As expected, the post-Thanksgiving spike of coronavirus cases has presented itself, but what a difference a year makes. Although we are seeing positivity test rates back in double digits after being considerably less through fall, the overall matter is being accepted with much less angst than a year ago.

Indeed, what a difference a year makes. We are now almost a full year into COVID-19 vaccine availability, and approximately 62 percent of Moore County’s 100,000 residents have been vaccinated. Another 14,000 achieved their immunity a different way; they contracted the virus and, to varying degrees, took ill.

We may be through the worst — there is much talk about 2022 being a transition from a pandemic to “endemic” presence — but we are not through with COVID. Going forward, more will be needed of us, including mask wearing at appropriate times and staying current on vaccination.

To that end, we were pleased to see recent numbers self-reported by FirstHealth of the Carolinas showing that virtually all its employees and others connected to the hospital system — 99.8 percent — had complied with the health system’s vaccine mandate policy.

We would feel more comfortable, however, knowing how many employees actually got vaccinated. That’s because the hospital left a massive loophole for workers: declare a religious belief, medical or other physical or mental concern and they could be excused from the vaccine requirement.

When the policy was announced in mid-September, the hospital said about 65 percent of its 5,000 employees and volunteers were vaccinated. And that was after other inducements, including cash incentives. So we’d be very interested to know what percentage of that final 35 percent actually got vaccinated vs. an exemption. Call it transparency or “peace of mind.” If the hospital is asking its public to be sympathetic to its needs and do the right thing and get vaccinated so as not to overwhelm the health care system, then that system should lead by example.

It’s beginning to look like COVID will simply be with us going forward, what with vaccination rates barely budging locally and new variants emerging. For the upcoming holidays and beyond, it looks like common sense and responsible risk management measures are the ways forward.

New Health Director

The director of a county public health department is an important job, since it oversees the general sanitation and wellness of its community. The cleanliness of restaurants and hotels, the safety of public pools, the proper operation of sewer and septic systems, keeping communicable disease in check — it’s a tall order to maintain, and takes great skill and knowledge.

Sadly, it took the coronavirus pandemic to highlight this critical part of our government infrastructure. Having operated mostly out of the spotlight, the Moore County Health Department and its Board of Health have been under near constant scrutiny these last two years.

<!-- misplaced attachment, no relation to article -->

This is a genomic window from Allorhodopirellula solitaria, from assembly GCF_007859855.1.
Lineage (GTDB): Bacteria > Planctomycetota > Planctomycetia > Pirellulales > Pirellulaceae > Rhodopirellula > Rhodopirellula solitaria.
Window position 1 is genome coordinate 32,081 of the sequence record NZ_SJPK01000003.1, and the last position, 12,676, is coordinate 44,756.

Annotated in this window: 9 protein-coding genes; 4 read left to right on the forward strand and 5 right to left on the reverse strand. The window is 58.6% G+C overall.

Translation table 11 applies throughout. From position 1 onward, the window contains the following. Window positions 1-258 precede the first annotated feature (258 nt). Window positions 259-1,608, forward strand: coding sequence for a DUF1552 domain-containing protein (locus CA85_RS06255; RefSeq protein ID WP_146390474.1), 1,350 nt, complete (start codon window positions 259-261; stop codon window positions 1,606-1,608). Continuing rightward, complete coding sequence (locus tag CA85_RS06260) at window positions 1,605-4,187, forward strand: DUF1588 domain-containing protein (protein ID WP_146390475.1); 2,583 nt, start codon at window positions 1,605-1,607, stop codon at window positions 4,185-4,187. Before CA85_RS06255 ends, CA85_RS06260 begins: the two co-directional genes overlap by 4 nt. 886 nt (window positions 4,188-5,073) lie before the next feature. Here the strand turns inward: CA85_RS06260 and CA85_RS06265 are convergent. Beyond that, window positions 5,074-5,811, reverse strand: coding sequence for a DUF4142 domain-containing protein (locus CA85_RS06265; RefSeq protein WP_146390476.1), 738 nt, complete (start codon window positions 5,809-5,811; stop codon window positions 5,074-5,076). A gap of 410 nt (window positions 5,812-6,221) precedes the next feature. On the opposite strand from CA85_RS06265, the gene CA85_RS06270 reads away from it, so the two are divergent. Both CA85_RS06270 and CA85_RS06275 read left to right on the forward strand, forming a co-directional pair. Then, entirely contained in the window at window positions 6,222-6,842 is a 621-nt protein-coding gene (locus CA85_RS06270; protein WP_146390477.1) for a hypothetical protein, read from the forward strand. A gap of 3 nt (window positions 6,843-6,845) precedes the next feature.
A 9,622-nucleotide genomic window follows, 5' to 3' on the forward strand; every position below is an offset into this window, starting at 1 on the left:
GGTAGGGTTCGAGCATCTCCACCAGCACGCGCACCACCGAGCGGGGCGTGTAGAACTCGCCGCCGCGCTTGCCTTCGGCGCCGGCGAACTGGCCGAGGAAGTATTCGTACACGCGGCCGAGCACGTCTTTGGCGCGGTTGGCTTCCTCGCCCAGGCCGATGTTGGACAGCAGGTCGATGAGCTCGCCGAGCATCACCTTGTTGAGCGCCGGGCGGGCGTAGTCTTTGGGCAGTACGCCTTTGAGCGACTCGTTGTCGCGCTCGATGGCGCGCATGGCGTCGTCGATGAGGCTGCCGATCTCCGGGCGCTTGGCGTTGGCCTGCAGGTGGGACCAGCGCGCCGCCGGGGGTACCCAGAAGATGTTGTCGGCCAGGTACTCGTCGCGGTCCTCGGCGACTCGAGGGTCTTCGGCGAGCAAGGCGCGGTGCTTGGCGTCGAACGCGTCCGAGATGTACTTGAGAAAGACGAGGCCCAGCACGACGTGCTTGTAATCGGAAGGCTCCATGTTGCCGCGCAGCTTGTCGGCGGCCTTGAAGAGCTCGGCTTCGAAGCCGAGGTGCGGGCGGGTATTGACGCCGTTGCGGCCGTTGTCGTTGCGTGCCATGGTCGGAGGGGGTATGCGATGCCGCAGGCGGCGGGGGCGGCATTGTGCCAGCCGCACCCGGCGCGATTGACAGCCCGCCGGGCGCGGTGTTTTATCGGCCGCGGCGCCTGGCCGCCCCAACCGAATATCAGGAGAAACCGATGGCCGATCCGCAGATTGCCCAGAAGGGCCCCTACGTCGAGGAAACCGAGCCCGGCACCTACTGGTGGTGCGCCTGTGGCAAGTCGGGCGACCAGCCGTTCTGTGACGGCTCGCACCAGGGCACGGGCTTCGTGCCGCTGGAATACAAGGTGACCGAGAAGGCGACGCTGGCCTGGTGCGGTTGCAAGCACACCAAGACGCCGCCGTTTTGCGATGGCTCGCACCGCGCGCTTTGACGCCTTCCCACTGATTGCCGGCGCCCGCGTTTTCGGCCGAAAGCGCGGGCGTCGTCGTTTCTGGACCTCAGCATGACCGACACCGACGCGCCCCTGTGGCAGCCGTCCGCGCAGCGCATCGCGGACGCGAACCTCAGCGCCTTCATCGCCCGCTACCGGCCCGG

With long-serving Director Robert Wittmann retiring, now is a chance to bring in a talented and seasoned public health professional. The county’s pay is pretty decent too: a stated range of $91,000 to $137,000. That’s appropriate, for the role this person will pay.

So we were dismayed to see that, while the Board of Health obviously prefers someone with a master’s degree in public health, it is also accepting applicants with simply a bachelor’s degree in public health administration and three years experience.

And even for candidates with the master’s degree, the minimum level of experience is a year in health programs or services. A year.

If the bar were much lower, it would be part of the buried septic systems health specialists inspect.

This job supervises a staff of 35 and 13 environmental health employees and manages a $4.5 million budget.

As we’ve seen, a leader and creative thinker is needed for this position. Let’s expect more of our applicants.

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(9) comments

Jim Tomashoff

How does one know that he/she has "natural immunity?" Not catching a disease doesn't necessarily mean you are immune, doesn't it just mean you haven't caught it yet?

Kent Misegades

Never, ever get flu shots. Never get more than an annual case of the sniffles. Stay fit and outdoors a lot. God created an amazing body for us, that heals itself when treated right. Living great in Seven Lakes, never masked, never stuck for the CCP flu. Freedom is a fine thing, but it’s not free.

Kent Misegades

Christianity Daily: “CDC Admits It Has No Record Of Unvaccinated People With Natural Immunity Against COVID Spreading The Virus”, Daily Veracity: “Thirty Scientific Studies Conclude Natural Immunity is Vastly Superior to the Current COVID-19 Vaccines” Living very well mask-free and shot-free in Seven Lakes in a body with natural immunity, on loan from its brilliant creator, God.

Conrad Meyer

I see the OPINION police are at it again.

Barbara Misiaszek

Thankfully, Did you see the comment that was deleted?

John Misiaszek

Conrad Meyer

Nope, other than it was from Mr. Woodward as referenced below.

Comment deleted.
Barbara Misiaszek

So, you recommend going to Tractor Supply to get your meds? Go for it Mr. Woodward, I wish you the best. Let's see if eliminating masking results in additional cases in our schools over the next month with out positivity rate again exceeding 10%. Then when older individuals get infected let's see what happens in our intensive care unit and if "elective" surgeries or procedures are again be curtailed.

John Misiaszek

Barbara Misiaszek

I nominate Matt Garner, current communications director at Our County Board of Health, He is the go to guy over there.

John Misiaszek

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